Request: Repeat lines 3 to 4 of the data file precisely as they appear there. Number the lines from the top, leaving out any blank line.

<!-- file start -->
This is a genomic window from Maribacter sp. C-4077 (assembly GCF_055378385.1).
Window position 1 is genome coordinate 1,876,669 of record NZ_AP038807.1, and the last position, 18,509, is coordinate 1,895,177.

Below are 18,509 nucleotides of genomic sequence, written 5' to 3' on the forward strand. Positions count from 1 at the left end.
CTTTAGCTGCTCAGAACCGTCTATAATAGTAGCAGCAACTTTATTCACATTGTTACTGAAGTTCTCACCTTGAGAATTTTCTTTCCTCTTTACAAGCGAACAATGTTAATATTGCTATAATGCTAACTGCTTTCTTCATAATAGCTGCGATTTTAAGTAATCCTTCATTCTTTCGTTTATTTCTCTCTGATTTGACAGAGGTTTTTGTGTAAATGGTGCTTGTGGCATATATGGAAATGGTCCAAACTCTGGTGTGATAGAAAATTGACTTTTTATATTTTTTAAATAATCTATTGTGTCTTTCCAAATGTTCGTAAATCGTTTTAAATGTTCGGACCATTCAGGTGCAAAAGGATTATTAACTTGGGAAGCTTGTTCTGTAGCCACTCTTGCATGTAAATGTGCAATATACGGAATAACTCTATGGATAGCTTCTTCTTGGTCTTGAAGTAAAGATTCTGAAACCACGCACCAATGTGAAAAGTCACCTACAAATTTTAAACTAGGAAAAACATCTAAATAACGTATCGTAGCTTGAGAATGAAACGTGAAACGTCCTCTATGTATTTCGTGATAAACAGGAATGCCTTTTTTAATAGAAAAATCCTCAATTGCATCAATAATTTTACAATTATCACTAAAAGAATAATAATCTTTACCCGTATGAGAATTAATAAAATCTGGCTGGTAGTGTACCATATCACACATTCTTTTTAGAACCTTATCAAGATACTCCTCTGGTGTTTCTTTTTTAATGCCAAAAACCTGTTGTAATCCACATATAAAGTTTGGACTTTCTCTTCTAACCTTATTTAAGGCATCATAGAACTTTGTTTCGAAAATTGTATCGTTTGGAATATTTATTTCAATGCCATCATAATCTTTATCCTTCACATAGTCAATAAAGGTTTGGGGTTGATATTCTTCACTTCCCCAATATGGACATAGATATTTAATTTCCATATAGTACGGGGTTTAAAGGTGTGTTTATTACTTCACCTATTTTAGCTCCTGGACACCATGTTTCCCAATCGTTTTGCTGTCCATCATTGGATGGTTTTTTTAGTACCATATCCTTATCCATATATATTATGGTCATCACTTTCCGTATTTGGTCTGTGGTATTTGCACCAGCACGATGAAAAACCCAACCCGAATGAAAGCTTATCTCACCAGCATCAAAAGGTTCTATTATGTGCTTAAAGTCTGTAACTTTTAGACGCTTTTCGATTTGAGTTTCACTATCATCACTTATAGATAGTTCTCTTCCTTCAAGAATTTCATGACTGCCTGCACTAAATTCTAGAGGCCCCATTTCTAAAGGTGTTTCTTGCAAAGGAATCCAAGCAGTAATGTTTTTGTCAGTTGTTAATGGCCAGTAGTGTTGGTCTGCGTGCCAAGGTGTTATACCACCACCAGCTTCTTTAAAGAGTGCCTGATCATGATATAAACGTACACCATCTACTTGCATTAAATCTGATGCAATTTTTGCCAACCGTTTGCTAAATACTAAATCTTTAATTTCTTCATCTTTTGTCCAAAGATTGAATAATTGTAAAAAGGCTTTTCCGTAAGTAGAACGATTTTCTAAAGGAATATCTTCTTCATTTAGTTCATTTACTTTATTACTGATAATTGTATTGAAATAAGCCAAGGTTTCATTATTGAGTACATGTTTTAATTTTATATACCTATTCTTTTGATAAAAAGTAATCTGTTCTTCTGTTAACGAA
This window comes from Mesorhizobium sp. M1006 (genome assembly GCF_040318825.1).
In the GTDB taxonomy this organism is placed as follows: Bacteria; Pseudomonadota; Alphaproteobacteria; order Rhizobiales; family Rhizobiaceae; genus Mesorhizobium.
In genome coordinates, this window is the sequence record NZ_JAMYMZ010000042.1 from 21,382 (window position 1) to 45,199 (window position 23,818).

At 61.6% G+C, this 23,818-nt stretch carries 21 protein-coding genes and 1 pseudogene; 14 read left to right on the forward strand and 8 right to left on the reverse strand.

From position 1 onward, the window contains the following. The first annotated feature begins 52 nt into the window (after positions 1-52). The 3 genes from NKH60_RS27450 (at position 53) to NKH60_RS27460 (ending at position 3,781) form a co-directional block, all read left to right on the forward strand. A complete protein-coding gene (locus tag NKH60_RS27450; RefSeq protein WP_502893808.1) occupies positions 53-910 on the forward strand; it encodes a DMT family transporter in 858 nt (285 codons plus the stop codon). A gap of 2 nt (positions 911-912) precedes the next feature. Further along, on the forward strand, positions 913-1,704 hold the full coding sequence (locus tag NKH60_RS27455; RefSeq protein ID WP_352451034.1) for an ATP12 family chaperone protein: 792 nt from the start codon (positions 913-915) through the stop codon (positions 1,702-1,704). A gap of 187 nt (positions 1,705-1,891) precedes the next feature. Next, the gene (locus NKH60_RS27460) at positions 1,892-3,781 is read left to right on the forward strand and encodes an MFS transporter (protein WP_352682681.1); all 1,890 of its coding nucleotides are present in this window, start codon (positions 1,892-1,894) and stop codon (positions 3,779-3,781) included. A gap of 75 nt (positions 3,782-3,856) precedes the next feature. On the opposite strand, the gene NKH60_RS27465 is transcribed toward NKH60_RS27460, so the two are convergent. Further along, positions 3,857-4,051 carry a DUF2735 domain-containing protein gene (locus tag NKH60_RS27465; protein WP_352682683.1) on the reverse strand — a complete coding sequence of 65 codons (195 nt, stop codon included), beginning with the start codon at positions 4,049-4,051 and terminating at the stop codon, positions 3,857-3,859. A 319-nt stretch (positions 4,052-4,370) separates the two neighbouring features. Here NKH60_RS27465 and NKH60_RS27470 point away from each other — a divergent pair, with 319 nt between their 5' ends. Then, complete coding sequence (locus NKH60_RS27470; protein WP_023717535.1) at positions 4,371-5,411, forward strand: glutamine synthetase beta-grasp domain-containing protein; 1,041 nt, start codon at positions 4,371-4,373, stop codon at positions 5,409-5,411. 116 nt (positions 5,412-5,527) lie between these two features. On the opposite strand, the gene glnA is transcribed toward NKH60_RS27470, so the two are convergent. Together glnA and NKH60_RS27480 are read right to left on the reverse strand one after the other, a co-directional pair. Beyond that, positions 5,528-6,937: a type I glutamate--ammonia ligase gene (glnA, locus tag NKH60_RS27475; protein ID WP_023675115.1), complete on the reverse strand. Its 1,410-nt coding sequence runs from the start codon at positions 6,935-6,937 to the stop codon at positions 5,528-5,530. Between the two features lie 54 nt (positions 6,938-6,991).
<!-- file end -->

Below are 18,509 nucleotides of genomic sequence, written 5' to 3' on the forward strand. Positions count from 1 at the left end.
CTTTAGCTGCTCAGAACCGTCTATAATAGTAGCAGCAACTTTATTCACATTGTTACTGAAGTTCTCACCTTGAGAATTTTCTTTCCTCTTTACAAGCGAACAATGTTAATATTGCTATAATGCTAACTGCTTTCTTCATAATAGCTGCGATTTTAAGTAATCCTTCATTCTTTCGTTTATTTCTCTCTGATTTGACAGAGGTTTTTGTGTAAATGGTGCTTGTGGCATATATGGAAATGGTCCAAACTCTGGTGTGATAGAAAATTGACTTTTTATATTTTTTAAATAATCTATTGTGTCTTTCCAAATGTTCGTAAATCGTTTTAAATGTTCGGACCATTCAGGTGCAAAAGGATTATTAACTTGGGAAGCTTGTTCTGTAGCCACTCTTGCATGTAAATGTGCAATATACGGAATAACTCTATGGATAGCTTCTTCTTGGTCTTGAAGTAAAGATTCTGAAACCACGCACCAATGTGAAAAGTCACCTACAAATTTTAAACTAGGAAAAACATCTAAATAACGTATCGTAGCTTGAGAATGAAACGTGAAACGTCCTCTATGTATTTCGTGATAAACAGGAATGCCTTTTTTAATAGAAAAATCCTCAATTGCATCAATAATTTTACAATTATCACTAAAAGAATAATAATCTTTACCCGTATGAGAATTAATAAAATCTGGCTGGTAGTGTACCATATCACACATTCTTTTTAGAACCTTATCAAGATACTCCTCTGGTGTTTCTTTTTTAATGCCAAAAACCTGTTGTAATCCACATATAAAGTTTGGACTTTCTCTTCTAACCTTATTTAAGGCATCATAGAACTTTGTTTCGAAAATTGTATCGTTTGGAATATTTATTTCAATGCCATCATAATCTTTATCCTTCACATAGTCAATAAAGGTTTGGGGTTGATATTCTTCACTTCCCCAATATGGACATAGATATTTAATTTCCATATAGTACGGGGTTTAAAGGTGTGTTTATTACTTCACCTATTTTAGCTCCTGGACACCATGTTTCCCAATCGTTTTGCTGTCCATCATTGGATGGTTTTTTTAGTACCATATCCTTATCCATATATATTATGGTCATCACTTTCCGTATTTGGTCTGTGGTATTTGCACCAGCACGATGAAAAACCCAACCCGAATGAAAGCTTATCTCACCAGCATCAAAAGGTTCTATTATGTGCTTAAAGTCTGTAACTTTTAGACGCTTTTCGATTTGAGTTTCACTATCATCACTTATAGATAGTTCTCTTCCTTCAAGAATTTCATGACTGCCTGCACTAAATTCTAGAGGCCCCATTTCTAAAGGTGTTTCTTGCAAAGGAATCCAAGCAGTAATGTTTTTGTCAGTTGTTAATGGCCAGTAGTGTTGGTCTGCGTGCCAAGGTGTTATACCACCACCAGCTTCTTTAAAGAGTGCCTGATCATGATATAAACGTACACCATCTACTTGCATTAAATCTGATGCAATTTTTGCCAACCGTTTGCTAAATACTAAATCTTTAATTTCTTCATCTTTTGTCCAAAGATTGAATAATTGTAAAAAGGCTTTTCCGTAAGTAGAACGATTTTCTAAAGGAATATCTTCTTCATTTAGTTCATTTACTTTATTACTGATAATTGTATTGAAATAAGCCAAGGTTTCATTATTGAGTACATGTTTTAATTTTATATACCTATTCTTTTGATAAAAAGTAATCTGTTCTTCTGTTAACGAA